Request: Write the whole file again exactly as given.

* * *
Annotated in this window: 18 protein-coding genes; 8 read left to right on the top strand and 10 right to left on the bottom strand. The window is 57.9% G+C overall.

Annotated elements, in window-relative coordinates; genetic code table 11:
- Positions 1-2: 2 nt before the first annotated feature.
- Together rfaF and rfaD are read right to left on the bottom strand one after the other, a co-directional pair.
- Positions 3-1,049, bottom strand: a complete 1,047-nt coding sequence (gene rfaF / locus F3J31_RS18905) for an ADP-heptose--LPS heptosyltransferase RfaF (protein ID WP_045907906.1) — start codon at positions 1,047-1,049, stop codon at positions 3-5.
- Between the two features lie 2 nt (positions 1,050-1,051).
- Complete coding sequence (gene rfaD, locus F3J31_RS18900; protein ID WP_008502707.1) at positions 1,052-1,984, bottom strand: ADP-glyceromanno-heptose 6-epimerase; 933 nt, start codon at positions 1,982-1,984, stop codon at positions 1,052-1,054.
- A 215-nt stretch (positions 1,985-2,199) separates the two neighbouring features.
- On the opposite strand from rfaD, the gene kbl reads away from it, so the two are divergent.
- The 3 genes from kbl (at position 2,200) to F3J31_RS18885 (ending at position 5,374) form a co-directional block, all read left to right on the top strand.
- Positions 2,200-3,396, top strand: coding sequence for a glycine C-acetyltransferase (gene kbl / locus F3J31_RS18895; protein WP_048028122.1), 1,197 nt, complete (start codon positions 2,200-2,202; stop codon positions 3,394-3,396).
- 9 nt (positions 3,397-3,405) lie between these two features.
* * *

Annotated in this window: 18 protein-coding genes; 8 read left to right on the top strand and 10 right to left on the bottom strand. The window is 57.9% G+C overall.

Annotated elements, in window-relative coordinates; genetic code table 11:
- Positions 1-2: 2 nt before the first annotated feature.
- Together rfaF and rfaD are read right to left on the bottom strand one after the other, a co-directional pair.
- Positions 3-1,049, bottom strand: a complete 1,047-nt coding sequence (gene rfaF / locus F3J31_RS18905) for an ADP-heptose--LPS heptosyltransferase RfaF (protein ID WP_045907906.1) — start codon at positions 1,047-1,049, stop codon at positions 3-5.
- Between the two features lie 2 nt (positions 1,050-1,051).
- Complete coding sequence (gene rfaD, locus F3J31_RS18900; protein ID WP_008502707.1) at positions 1,052-1,984, bottom strand: ADP-glyceromanno-heptose 6-epimerase; 933 nt, start codon at positions 1,982-1,984, stop codon at positions 1,052-1,054.
- A 215-nt stretch (positions 1,985-2,199) separates the two neighbouring features.
- On the opposite strand from rfaD, the gene kbl reads away from it, so the two are divergent.
- The 3 genes from kbl (at position 2,200) to F3J31_RS18885 (ending at position 5,374) form a co-directional block, all read left to right on the top strand.
- Positions 2,200-3,396, top strand: coding sequence for a glycine C-acetyltransferase (gene kbl / locus F3J31_RS18895; protein WP_048028122.1), 1,197 nt, complete (start codon positions 2,200-2,202; stop codon positions 3,394-3,396).
- 9 nt (positions 3,397-3,405) lie between these two features.